Often with loss and hurt, the pain can be really intense and even felt very physically. But there is a way to think about loss that allows space for that attitude of gratitude. To think of the pain of the loss as bearing witness to the love that was felt or shared is a way to bear holding it. As Tennyson once said it was ‘better to have loved and lost than never to have loved at all’ and there can be gratitude for having experienced the love that caused the pain, even if a person feels very let down or hurt. Cultivating an attitude of gratitude helps people cope with crisis situations. It builds resilience and while we cannot always choose how we feel, we can make a choice about attitude.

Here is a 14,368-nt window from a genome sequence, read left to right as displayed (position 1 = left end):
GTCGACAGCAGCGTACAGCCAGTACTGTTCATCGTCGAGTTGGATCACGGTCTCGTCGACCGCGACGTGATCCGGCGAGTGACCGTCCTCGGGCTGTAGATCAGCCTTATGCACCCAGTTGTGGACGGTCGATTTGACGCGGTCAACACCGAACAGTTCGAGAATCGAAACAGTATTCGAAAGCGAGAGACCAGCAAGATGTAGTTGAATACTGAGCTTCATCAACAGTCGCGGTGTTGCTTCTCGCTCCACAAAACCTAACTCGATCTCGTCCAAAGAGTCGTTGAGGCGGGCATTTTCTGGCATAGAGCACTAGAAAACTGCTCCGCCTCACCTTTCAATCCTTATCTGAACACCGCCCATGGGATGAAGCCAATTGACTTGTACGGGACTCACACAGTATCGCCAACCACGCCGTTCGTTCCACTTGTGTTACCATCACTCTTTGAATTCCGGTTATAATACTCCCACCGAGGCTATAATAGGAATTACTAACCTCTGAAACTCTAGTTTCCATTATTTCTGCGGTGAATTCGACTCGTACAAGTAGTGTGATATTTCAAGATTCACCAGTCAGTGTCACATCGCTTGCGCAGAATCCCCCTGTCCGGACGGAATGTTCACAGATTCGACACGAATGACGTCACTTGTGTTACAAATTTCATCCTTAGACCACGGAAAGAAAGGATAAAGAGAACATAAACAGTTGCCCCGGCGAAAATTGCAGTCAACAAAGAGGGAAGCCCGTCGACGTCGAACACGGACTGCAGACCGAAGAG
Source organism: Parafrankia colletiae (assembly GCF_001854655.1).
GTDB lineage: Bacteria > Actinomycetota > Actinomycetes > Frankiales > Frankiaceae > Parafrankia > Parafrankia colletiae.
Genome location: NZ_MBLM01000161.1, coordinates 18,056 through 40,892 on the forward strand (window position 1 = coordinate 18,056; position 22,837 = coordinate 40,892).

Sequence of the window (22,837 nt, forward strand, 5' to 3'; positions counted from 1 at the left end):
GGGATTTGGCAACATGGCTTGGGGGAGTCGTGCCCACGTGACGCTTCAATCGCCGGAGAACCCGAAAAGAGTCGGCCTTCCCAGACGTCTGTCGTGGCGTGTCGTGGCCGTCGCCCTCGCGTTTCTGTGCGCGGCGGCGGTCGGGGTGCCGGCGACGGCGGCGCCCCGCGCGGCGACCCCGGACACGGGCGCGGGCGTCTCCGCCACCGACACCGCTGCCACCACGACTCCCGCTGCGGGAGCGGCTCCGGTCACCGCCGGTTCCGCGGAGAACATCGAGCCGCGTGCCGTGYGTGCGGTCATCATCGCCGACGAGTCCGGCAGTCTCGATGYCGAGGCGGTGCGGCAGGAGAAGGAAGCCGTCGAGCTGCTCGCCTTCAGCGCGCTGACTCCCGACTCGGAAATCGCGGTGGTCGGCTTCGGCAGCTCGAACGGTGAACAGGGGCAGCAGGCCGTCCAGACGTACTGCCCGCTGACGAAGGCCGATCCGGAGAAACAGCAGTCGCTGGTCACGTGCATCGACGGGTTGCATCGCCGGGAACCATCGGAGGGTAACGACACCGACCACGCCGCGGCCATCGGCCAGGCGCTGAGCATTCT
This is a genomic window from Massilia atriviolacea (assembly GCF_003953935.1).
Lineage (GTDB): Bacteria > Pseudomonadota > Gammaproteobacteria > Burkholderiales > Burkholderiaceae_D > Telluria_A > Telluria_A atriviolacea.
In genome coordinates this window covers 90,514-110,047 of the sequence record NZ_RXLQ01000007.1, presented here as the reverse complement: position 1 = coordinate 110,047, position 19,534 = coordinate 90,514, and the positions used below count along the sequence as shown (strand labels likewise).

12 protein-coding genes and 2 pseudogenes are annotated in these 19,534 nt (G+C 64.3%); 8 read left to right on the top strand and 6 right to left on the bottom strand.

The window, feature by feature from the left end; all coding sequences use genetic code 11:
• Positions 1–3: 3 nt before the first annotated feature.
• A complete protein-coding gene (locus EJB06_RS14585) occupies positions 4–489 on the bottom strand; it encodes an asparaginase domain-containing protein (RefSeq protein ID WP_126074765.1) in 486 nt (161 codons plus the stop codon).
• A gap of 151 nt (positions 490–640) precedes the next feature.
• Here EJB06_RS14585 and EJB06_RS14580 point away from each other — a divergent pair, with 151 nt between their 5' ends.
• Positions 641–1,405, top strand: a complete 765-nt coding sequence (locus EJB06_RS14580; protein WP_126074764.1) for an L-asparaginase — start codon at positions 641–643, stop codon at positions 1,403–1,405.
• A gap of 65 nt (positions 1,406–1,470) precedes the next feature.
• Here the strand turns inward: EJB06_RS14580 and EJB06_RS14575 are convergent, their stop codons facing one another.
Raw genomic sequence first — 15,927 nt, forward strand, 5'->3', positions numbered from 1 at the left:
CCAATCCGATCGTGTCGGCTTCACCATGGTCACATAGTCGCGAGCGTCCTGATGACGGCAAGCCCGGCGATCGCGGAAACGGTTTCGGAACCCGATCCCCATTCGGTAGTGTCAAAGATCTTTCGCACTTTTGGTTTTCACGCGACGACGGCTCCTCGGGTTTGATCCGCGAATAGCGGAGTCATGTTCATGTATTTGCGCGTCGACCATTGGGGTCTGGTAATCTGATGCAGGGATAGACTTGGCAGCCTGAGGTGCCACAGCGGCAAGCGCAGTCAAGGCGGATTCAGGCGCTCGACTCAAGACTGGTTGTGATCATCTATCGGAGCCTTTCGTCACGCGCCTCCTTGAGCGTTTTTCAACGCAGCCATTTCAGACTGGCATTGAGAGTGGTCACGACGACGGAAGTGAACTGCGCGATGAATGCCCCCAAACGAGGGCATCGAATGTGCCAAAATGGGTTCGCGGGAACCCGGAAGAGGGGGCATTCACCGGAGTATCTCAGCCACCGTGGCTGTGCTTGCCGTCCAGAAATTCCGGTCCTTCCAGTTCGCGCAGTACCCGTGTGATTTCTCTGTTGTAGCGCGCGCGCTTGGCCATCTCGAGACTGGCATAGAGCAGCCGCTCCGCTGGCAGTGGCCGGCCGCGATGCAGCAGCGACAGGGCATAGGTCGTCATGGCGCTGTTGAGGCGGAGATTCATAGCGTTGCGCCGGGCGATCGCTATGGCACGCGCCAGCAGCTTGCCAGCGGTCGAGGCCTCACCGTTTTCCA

Adopting an attitude of gratitude rather than trying to feel grateful is a mini-habit that enhances mental health. And it’s those small, daily, mini habits that matter most when it comes to mental health.

By: Anne McCormack

Anne